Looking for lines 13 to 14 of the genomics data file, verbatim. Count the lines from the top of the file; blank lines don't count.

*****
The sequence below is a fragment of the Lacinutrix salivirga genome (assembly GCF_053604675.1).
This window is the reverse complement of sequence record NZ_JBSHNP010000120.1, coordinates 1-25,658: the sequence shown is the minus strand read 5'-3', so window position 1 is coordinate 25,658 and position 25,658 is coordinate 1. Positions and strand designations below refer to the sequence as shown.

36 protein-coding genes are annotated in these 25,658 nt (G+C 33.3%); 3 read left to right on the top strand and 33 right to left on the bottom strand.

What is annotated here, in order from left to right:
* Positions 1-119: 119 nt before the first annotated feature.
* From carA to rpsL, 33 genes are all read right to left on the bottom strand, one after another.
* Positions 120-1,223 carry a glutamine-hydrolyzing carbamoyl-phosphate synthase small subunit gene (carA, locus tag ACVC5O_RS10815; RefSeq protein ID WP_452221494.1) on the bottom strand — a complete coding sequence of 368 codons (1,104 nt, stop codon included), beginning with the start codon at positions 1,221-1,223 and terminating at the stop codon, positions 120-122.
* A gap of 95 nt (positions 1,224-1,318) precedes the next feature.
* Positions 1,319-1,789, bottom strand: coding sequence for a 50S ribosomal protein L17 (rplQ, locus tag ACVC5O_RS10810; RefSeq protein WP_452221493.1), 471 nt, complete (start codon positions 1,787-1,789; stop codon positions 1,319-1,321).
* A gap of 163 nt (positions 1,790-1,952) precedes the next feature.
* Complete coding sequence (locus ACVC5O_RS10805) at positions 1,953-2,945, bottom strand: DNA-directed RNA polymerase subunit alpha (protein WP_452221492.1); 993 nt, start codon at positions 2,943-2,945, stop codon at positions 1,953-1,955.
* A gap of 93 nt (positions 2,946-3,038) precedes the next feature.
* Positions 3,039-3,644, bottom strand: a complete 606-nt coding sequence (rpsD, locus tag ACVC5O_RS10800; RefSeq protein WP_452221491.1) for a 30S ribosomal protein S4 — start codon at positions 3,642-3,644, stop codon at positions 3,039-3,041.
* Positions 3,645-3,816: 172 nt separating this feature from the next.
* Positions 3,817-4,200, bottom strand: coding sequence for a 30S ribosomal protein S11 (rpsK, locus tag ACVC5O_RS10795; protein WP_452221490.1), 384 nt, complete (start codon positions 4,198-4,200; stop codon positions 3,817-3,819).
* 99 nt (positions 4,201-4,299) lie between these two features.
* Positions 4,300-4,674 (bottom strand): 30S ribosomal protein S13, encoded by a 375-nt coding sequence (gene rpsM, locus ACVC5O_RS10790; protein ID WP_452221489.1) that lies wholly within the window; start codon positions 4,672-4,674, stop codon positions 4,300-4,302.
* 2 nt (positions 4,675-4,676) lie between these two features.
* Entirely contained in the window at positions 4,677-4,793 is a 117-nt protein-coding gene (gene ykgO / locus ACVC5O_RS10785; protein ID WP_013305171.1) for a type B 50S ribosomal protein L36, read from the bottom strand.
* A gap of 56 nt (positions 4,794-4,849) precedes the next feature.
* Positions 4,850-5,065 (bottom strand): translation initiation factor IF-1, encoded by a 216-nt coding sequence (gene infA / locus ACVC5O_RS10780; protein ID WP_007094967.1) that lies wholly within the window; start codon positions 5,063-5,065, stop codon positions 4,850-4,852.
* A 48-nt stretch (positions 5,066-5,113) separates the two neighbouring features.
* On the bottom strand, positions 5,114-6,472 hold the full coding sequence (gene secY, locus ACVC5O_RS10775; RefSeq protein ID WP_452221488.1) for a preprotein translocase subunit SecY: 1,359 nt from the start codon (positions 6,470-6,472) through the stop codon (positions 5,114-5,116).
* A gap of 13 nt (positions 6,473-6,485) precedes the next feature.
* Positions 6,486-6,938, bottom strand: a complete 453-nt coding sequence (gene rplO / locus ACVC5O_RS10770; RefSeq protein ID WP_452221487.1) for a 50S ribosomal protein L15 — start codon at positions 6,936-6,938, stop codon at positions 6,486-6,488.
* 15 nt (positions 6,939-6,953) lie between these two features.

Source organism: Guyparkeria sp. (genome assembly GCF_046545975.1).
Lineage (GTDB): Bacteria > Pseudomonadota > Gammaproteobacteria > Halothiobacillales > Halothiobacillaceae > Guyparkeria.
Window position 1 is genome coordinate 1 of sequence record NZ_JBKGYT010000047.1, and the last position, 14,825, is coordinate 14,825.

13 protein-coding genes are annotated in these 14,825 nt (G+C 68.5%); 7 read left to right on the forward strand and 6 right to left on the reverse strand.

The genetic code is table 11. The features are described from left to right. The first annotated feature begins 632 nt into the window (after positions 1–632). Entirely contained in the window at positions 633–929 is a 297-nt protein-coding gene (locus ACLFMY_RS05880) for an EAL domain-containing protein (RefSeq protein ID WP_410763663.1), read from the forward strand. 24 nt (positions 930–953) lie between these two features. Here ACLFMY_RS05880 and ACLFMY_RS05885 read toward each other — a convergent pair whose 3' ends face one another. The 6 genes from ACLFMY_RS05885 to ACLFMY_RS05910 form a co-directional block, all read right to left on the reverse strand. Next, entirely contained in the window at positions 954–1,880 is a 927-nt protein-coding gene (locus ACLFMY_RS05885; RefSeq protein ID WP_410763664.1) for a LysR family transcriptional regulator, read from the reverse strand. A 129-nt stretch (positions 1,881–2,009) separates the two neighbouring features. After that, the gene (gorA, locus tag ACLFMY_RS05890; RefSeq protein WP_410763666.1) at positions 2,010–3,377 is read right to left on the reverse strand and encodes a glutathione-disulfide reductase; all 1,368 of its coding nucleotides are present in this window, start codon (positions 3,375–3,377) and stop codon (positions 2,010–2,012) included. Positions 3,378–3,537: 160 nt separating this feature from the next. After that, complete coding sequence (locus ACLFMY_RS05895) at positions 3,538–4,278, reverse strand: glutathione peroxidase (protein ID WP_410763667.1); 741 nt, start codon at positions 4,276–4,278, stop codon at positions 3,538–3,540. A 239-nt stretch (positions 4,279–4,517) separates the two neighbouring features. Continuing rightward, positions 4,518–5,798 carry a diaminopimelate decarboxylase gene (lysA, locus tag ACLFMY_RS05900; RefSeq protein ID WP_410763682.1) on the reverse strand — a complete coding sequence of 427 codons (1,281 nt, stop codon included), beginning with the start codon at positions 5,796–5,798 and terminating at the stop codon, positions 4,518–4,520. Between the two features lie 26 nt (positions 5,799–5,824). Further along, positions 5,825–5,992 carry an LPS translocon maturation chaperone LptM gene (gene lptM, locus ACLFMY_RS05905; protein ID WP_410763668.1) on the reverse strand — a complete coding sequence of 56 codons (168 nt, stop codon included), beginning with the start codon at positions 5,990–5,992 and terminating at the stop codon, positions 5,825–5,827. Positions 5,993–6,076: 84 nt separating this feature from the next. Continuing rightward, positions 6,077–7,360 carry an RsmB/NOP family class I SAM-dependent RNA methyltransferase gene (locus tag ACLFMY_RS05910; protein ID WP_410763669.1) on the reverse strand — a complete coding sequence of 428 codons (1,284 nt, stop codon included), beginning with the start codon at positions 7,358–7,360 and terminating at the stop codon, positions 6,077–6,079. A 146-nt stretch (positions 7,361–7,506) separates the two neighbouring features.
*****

* Positions 3,039-3,644, bottom strand: a complete 606-nt coding sequence (rpsD, locus tag ACVC5O_RS10800; RefSeq protein WP_452221491.1) for a 30S ribosomal protein S4 — start codon at positions 3,642-3,644, stop codon at positions 3,039-3,041.
* Positions 3,645-3,816: 172 nt separating this feature from the next.